17 Things We Now Know About Boris Johnson, And His Worthiness, Or Not, To Be PM...

Now the dust has settled on the furore of Eddie Mair’s inquisition of Boris Johnson, here are just some of the things we didn’t previously know about the fluffy-haired Mayor of London, newspaper columnist and editor, sometime MP, sometime TV host, and presumed PM-in-waiting - before a hagiographic TV documentary spotlighted him, and Mr Johnson’s blustering reaction in the face of Mr Mair ensured we all watched it.

Boris Johnson agreed to cooperate with Michael Cockerill in a tell-all documentary

  • As a child, and the son of an environmentalist who once worked for MI6, young Boris moved 30 times in 15 years
  • Born in a New York hospital just at the same time as a Liverpool quartet arrived in the city with all its accompanying mania, Boris was dubbed the Blonde Beatle, with other patients queueing up for a look
  • He is the eldest of four children, and became a very protective older sibling to the others when his mother had a nervous breakdown and was absent for eight months
  • His first ambition was to be “world king”
  • He is a talented painter, particularly of enigmatic portraits of himself it seems
  • His competitive drive meant he broke his nose four times on the sports pitches of Eton

Boris sat through evidence of his wrongdoings - sackings, affairs, threats - happily enough

  • Eton was also where he first encountered ‘Cameron Minor’ now the esteemed Right Honourable Prime Minister. Boris’ sister Rachel remarks today that “it’s very sweet, although he’s taller, Cameron still looks up at Boris as though he’s head boy...”
  • Later at Oxford, Boris got an upper second degree in classics, while DC claimed a first. And in 2001, both men became MPs for the first time. Their destinies remain ever entwined.
  • Private Eye chief Ian Hislop and his team call him 'Beano Boris' - and there is a "sense of guilt" shared by Hislop and Paul Merton about Boris' success on ‘Have I Got News For You leading to any future political success. “He's our Berlusconi, but somehow it's funny,” reflects Hislop. “He's the only feel-good politician we have, everyone else is too busy being responsible."
  • He’s known defeat and rejection. He’s been sacked from several posts, including his first newspaper job for faking an article about the Plantagenets, and from Michael Howard’s Shadow Cabinet for lying about a love affair, what he called an “inverted pyramid of piffle” which later turned out to be true.
  • Of his first defeat, his campaign for President of the Oxford Union, he remembers, “like all harrowing and shattering defeats, it was very good for me."
  • Although it remains undisputed that Boris Johnson would make a first-class guest at anybody’s dinner party, opinions vary when it comes to his suitability for high office...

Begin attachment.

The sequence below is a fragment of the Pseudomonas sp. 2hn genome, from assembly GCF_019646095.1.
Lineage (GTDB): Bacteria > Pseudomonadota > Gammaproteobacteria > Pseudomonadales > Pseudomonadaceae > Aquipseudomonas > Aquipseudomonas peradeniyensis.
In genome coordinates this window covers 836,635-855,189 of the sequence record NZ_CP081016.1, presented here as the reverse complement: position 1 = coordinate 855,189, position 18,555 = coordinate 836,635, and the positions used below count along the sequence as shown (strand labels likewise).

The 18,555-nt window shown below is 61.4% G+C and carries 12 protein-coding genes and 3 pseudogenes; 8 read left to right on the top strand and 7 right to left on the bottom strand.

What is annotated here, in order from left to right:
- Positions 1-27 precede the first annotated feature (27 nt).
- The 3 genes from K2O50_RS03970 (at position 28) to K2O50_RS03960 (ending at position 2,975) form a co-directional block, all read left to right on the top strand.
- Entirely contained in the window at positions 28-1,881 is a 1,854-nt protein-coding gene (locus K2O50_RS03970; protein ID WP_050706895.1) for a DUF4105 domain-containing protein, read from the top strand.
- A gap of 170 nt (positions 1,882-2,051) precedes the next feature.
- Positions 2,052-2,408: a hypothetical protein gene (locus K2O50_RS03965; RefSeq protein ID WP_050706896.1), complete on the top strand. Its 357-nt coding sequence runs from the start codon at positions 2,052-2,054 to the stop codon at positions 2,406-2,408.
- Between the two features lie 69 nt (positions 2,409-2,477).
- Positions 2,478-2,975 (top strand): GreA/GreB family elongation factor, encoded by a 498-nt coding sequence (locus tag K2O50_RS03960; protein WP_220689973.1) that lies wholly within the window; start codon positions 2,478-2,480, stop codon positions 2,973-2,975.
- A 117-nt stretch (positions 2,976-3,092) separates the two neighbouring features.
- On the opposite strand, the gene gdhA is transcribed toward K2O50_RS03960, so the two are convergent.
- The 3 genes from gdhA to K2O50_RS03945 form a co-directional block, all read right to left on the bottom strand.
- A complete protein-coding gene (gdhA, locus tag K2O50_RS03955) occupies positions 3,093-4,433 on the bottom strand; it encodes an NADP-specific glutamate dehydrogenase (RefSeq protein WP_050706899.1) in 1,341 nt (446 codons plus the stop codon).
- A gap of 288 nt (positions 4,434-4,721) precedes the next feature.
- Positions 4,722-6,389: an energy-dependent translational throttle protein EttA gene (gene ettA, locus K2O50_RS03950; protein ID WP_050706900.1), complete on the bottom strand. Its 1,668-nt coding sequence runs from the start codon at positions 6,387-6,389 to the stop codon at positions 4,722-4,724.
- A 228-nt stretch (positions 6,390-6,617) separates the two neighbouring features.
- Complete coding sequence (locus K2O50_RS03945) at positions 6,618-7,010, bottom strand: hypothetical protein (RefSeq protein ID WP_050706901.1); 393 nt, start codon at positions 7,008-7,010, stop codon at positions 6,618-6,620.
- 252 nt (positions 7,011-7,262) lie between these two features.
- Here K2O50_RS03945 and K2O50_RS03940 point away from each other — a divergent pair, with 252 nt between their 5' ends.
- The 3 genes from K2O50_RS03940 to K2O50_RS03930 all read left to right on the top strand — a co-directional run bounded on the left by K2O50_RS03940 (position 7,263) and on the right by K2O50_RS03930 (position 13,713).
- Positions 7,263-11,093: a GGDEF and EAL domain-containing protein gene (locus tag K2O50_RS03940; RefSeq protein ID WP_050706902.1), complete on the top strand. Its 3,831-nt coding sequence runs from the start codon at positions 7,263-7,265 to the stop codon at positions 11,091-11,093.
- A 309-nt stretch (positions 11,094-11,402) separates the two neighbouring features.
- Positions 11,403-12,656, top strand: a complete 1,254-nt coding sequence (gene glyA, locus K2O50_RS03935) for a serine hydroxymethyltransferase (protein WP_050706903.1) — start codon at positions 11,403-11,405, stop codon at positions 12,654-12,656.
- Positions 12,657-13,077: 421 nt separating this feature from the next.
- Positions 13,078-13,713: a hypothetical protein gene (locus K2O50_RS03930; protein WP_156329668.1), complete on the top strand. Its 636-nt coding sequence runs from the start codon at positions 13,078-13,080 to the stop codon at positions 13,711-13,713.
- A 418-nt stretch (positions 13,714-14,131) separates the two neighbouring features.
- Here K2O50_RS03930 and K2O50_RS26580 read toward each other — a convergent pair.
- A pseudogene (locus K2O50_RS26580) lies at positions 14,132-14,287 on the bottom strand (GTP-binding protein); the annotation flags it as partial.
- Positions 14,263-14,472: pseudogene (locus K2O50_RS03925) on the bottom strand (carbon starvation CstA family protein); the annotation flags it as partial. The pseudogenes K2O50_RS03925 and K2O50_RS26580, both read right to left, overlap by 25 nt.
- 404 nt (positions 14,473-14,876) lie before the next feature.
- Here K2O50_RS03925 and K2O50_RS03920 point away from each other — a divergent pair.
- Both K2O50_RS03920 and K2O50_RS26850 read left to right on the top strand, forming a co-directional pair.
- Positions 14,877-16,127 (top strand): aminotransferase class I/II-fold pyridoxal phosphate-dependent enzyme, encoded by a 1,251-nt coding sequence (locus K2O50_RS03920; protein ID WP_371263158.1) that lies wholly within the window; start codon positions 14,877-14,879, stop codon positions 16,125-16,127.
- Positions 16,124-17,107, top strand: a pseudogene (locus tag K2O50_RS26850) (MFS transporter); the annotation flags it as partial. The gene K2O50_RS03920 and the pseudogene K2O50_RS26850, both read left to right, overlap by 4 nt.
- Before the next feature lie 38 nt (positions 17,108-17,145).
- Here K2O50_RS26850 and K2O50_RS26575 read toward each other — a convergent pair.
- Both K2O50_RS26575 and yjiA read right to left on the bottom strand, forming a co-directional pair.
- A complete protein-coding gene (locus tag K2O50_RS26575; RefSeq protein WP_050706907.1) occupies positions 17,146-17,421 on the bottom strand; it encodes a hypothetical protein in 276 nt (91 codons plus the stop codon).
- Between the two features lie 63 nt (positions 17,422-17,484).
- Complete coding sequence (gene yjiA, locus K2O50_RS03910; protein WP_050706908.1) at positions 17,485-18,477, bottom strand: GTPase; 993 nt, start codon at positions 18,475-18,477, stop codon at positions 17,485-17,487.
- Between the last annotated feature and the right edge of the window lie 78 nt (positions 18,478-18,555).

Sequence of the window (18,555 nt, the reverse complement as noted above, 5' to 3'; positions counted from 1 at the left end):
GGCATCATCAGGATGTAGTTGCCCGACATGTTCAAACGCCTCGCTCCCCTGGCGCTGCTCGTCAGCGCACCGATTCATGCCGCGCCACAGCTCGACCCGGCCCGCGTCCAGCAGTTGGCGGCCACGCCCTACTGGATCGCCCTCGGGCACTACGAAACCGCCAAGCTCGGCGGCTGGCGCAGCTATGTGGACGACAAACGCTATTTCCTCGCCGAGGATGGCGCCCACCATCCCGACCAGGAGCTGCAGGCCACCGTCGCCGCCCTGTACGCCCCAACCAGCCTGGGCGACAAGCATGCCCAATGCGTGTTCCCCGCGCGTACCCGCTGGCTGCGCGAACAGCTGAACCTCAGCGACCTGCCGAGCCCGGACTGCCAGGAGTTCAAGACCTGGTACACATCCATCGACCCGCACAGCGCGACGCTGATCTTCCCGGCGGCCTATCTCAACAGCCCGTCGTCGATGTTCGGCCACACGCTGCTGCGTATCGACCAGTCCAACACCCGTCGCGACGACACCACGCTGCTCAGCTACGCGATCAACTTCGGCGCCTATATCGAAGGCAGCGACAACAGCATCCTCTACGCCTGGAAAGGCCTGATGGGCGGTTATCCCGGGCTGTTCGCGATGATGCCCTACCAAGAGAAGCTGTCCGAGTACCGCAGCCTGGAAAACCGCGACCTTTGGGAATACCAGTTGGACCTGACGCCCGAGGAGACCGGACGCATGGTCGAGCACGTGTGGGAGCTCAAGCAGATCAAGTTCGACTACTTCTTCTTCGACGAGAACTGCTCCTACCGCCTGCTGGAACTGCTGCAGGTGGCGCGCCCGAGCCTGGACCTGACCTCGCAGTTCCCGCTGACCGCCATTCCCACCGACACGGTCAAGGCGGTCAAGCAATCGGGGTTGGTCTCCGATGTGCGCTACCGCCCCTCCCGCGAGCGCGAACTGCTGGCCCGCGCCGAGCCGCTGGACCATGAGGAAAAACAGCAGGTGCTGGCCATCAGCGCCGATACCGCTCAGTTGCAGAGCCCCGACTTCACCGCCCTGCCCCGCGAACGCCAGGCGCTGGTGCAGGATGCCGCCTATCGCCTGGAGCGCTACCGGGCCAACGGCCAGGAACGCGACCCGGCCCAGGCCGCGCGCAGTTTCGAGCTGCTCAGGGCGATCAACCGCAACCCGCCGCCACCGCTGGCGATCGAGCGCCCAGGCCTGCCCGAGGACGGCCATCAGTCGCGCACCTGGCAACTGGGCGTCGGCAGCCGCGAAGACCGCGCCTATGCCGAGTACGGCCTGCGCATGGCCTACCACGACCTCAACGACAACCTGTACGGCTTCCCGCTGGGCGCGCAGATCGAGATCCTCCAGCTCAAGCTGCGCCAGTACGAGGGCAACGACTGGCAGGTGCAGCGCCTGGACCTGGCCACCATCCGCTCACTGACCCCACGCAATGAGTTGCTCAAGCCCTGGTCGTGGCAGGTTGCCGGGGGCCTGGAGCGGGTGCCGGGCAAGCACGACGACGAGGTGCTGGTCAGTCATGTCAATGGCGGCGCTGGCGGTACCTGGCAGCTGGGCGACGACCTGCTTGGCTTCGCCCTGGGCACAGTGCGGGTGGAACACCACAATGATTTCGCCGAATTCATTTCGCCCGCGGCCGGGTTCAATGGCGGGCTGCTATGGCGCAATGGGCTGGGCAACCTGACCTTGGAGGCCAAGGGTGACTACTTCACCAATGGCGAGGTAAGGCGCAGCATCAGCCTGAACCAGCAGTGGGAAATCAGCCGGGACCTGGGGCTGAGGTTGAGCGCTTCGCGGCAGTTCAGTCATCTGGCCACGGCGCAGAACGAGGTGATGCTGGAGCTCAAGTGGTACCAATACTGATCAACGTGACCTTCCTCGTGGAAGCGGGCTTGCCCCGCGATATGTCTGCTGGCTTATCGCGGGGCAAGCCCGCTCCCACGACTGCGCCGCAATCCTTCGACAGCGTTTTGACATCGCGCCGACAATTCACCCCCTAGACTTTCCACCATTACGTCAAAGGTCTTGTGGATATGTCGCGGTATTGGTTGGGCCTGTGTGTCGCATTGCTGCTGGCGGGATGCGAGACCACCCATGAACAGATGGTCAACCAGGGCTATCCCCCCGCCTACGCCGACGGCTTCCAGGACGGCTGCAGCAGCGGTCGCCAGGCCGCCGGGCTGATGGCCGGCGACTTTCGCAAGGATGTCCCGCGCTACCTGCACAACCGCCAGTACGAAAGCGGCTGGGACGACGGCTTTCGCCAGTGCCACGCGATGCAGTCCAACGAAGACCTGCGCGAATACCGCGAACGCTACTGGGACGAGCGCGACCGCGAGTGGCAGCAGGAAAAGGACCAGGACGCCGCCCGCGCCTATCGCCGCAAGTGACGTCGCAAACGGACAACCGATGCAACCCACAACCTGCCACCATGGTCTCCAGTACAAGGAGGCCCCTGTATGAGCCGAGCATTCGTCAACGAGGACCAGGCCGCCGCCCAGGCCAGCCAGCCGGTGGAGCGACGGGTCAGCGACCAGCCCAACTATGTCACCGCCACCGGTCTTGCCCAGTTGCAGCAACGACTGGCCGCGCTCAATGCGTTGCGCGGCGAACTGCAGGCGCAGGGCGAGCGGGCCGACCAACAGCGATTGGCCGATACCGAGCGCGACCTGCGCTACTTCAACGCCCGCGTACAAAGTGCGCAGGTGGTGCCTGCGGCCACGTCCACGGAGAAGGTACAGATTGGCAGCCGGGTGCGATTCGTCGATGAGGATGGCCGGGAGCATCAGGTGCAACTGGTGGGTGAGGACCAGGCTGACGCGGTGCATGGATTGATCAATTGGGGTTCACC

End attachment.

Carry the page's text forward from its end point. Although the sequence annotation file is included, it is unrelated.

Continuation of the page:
• Ken Livingstone (who nearly came to blows with Boris during their rival campaigns for London Mayor, which Boris won): “He wants to be loved by people, even while he's destroying them... it’s a breathtaking failure in a politician."
  • His former boss at the Telegraph, Conrad Black: “He’s a scoundrel. A sly fox disguised as a teddy bear.”
  • Boris himself on his time sharing Shadow Cabinet duties with editing the Spectator: "My policy was pro-cake and pro-eating it... two ponies getting more and more out of control."
  • Gito Hari, his public relations chief as Mayor: “He would be wise in high office,” referring to any power Johnson would wield with such things as the nuclear trigger.
  • His former boss Max Hastings: “He might get confused with the button for the maid.”
  • His “mischievous” sister Rachel: “Does he want to be pm? He's much more ambitious than that.”
  • Of course, Boris Johnson wants to be PM, he just can’t say the words, and runs into all sorts of trouble when asked... WATCH him squirming in action with Eddie Mair here...

    When he’s being his wittier, more robust self, he describes it thus... “If the ball came loose from the back of the scrum...” a disingenuous statement of ambition rightly pounced on by Caitlin Moran and others.

    To deal with the inquisitions of Eddie Mair and others, Boris will somehow have to stop grinning and relying on his wit to get him out of a hole - basically break cover, a dilemma neatly summed up by Nicholas Tyrone here, and reveal, potentially, his gravitas but also his seriousness. This could potentially mean ‘Hello, Number 10’ but ‘goodbye, quiz show host’ and it may be a rubicon he has not yet summoned the nerve to jump.

    In the meantime, as Moran and others have noted, we still don’t know what he really stands for apart from lashings of ginger beer, a bike ride and a bonk. But in this telegenic age, that may be all the electorate need, as Hislop says, someone to make us feel good about ourselves. David Cameron must surely keep an eye out, and keep asking... “What do you do with a problem like Boris…?"

    BELOW: Some Photos Of Boris Looking Silly...